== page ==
Japan's benchmark Nikkei average hit a new 17-month low on Monday, beaten down by fresh worries about the U.S. economy that sent Wall Street tumbling and prompted investors to sell chip shares.
Friday's release of poor U.S. jobs data stoked worries that the world's largest economy might be heading into recession, though a sharp slide of Japanese shares on Friday plus factoring in of the jobs data helped limit Tokyo's Monday fall.
U.S. chip shares had been especially hard hit on fears that businesses are unlikely to upgrade computer equipment in the face of an economic slowdown, and this dragged down Japanese semiconductor-related shares such as Tokyo Electron.
Despite the emergence of bargain hunters and defensive buyers who boosted shares such as drugmaker Eisai Co Ltd, the Nikkei has shed roughly 5.4 percent in the first two trading days of 2008, and sentiment remained gloomy.
Market participants said the Nikkei was depressed by the double punch of Wall Street's slide and the weak dollar, which despite edging up from a six-week low still hovered around 109 yen -- below the rate of 110 yen to the dollar assumed by many exporters. Though the market is watching to see what happens on Wall Street tonight for direction, even a rise in the Dow of 200 points won't buoy the Nikkei unless the yen weakens, said Masayoshi Okamoto, head of dealing at Jujiya Securities.
We're seeing some bargain-hunters buying at around the 14,500 level, but the topside remains extremely heavy. In the wake of Friday's Wall Street tumble, which saw the Dow Jones industrial average fall by more than 200 points, investors were pinning their hopes on a short-term technical rebound and fresh U.S. economic policy steps.
The Nikkei 225's 14-day relative strength index is now at about 26.5, below the 30 oversold line, which usually indicates limited downside in the near term.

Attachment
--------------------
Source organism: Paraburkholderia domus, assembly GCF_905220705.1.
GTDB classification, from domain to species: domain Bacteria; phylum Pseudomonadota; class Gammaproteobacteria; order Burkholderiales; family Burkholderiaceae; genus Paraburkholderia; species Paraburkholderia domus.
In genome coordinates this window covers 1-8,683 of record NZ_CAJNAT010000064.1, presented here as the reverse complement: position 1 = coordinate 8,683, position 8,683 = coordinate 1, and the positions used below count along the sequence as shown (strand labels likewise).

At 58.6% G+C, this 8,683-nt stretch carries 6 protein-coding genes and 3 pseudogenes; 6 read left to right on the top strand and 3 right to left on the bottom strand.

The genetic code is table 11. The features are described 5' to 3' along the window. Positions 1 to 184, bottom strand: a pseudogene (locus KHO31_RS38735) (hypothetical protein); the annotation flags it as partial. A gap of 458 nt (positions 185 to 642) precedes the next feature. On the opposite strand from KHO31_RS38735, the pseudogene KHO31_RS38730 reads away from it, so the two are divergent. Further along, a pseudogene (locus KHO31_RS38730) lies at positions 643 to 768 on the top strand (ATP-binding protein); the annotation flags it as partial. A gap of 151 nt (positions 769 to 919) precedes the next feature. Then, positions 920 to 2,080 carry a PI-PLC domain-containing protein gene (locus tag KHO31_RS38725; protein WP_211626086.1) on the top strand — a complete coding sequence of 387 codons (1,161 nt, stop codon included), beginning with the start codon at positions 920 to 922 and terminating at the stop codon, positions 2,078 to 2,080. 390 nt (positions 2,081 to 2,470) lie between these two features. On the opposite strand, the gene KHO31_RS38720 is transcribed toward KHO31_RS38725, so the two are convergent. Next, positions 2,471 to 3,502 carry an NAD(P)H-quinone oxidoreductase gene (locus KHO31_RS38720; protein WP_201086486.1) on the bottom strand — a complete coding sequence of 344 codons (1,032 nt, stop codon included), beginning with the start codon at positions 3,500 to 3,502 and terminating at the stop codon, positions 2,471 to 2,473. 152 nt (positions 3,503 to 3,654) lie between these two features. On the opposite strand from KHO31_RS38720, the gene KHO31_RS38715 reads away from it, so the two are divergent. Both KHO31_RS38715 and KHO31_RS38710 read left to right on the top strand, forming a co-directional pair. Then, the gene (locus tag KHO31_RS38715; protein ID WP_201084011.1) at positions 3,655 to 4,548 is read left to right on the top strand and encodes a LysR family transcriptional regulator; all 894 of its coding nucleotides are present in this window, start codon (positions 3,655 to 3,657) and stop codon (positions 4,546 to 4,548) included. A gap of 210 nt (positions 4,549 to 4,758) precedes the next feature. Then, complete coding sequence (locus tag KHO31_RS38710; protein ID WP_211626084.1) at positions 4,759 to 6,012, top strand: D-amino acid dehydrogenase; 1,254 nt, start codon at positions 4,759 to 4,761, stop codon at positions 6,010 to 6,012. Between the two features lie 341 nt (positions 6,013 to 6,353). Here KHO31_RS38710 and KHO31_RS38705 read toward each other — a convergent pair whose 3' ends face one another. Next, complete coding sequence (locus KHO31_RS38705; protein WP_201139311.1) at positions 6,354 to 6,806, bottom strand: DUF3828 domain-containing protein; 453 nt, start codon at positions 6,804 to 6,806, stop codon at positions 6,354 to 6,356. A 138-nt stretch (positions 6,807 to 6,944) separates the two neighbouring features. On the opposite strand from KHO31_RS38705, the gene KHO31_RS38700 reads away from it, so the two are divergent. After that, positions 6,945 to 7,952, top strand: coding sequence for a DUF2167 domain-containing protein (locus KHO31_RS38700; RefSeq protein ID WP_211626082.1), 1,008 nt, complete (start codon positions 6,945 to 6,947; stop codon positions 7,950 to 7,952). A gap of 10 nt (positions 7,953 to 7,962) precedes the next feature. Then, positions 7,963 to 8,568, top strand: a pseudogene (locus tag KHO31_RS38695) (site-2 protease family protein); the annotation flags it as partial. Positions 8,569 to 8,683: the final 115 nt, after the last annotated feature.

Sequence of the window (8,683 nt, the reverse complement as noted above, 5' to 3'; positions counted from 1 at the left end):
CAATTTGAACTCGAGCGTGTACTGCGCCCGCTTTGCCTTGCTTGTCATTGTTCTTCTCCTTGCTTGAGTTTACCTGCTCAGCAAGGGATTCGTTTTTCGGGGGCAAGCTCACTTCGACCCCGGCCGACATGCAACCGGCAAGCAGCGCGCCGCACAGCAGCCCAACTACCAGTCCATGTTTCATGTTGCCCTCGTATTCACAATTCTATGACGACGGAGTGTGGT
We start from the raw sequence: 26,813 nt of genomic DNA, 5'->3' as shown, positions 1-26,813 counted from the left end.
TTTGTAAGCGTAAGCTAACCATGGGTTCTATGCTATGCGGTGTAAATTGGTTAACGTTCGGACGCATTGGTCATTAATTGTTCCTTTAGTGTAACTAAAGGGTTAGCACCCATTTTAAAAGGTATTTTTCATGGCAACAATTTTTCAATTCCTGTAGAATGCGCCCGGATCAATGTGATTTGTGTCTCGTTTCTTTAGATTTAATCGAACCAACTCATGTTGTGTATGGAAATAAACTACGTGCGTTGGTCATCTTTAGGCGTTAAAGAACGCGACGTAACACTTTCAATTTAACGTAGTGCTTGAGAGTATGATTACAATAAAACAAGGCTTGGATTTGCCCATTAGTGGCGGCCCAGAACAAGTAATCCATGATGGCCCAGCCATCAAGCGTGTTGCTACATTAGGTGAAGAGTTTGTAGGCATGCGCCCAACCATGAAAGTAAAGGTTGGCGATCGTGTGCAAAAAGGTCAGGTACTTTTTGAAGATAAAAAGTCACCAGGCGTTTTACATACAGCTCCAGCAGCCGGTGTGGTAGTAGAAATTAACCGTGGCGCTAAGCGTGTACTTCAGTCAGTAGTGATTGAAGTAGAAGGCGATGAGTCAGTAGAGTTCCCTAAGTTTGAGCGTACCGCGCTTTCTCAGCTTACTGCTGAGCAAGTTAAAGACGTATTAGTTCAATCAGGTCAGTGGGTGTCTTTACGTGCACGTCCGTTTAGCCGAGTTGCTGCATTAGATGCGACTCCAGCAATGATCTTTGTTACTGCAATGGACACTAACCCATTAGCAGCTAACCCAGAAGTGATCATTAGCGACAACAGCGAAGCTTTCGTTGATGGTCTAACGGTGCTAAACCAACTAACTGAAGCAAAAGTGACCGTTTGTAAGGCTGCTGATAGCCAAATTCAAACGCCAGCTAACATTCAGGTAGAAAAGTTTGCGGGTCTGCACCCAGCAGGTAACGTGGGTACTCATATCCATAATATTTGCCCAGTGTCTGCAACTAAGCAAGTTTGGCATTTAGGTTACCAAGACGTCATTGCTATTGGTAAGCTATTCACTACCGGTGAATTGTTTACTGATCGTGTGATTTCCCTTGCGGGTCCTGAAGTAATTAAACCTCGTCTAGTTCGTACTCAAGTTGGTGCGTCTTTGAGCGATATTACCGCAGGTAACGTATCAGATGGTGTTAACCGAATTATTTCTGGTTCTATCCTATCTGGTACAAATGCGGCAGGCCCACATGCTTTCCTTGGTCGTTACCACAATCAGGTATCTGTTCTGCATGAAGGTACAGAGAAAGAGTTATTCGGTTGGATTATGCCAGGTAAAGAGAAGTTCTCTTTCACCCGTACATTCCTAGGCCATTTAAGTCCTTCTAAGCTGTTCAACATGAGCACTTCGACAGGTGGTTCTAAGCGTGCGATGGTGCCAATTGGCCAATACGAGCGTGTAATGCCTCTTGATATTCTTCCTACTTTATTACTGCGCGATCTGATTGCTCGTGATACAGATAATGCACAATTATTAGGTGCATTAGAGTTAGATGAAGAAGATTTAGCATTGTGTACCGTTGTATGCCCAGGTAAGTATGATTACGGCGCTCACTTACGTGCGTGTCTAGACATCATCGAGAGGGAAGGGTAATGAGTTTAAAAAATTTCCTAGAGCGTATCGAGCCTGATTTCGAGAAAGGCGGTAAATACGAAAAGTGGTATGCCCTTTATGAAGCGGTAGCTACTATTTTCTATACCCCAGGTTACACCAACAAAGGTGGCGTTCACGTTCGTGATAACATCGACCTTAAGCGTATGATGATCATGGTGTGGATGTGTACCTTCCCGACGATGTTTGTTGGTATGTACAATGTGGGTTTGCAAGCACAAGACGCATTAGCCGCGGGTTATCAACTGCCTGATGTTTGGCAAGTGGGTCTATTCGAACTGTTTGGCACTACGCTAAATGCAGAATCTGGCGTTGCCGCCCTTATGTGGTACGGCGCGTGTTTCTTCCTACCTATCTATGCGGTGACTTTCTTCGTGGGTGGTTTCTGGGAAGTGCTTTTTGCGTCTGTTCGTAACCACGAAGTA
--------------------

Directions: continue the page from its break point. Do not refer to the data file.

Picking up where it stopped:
Bush said in a Reuters interview on Thursday that his administration was considering whether to craft an economic stimulus package. More needs to be done than just another interest rate cut by the Federal Reserve -- much broader policies, perhaps even a tax cut. Something like that would really reassure markets, said Masayoshi Yano, senior manager of investment information, at Tokai Tokyo Securities.
Though the market did come off its lows today, the return is limp and it still isn't the kind of environment to really buy.
The benchmark Nikkei .N225 was down 1.3 percent to 14,500.55, shedding 190.86 points. It earlier slid as low as 14,438.41, its lowest since July 2006.
The broader TOPIX was down by 1.4 percent at 1,392.71, a loss of 19.20 points.
SEMICONDUCTERS SLIDE Despite its woes, the Nikkei still outperformed the rest of Asia. At 0623 GMT, the MSCI's measure of Asia Pacific stocks excluding Japan .MIAPJ0000PUS was down 2.3 percent.
Poor sentiment on semiconductor-related shares in U.S. trade on fears that businesses are unlikely to upgrade computer equipment in the face of an economic slowdown carried over to Tokyo, hitting chip-related shares hard.
Chip equipment maker Tokyo Electron fell 2.8 percent to 6,190 yen, stepper maker Nikon Corp lost 3.8 percent to 3,540 yen, and chip packages maker Kyocera Corp slipped 1 percent to 9,460 yen, all helping to drag the Nikkei lower.
Tokyo Electron was also hit by a ratings downgrade by Mitsubishi UFJ Securities, which cut the issue to 3 from 2 and said all positive news that might lift the stock had already been factored in. Defensive shares such as pharmaceuticals defied the bearish trend to forge into positive territory.
Eisai rose 0.9 percent to 4,300 yen while medical equipment maker Terumo Corp gained 0.5 percent to 5,910 yen. But other pharmaceuticals shed earlier gains to turn negative.
Retailer Aeon Co Ltd said just before the close that its nine-month operating profit fell 24 percent and it cut its full-year outlook. Its shares ended down 2.5 percent at 1,528 yen.
Trade was active, with 2.1 billion shares changing hands on the Tokyo Stock Exchange's first section, compared to an average 724 million shares the last week of trade in December.
Decliners outnumbered advancers by nearly three to one. (Reporting by Elaine Lies)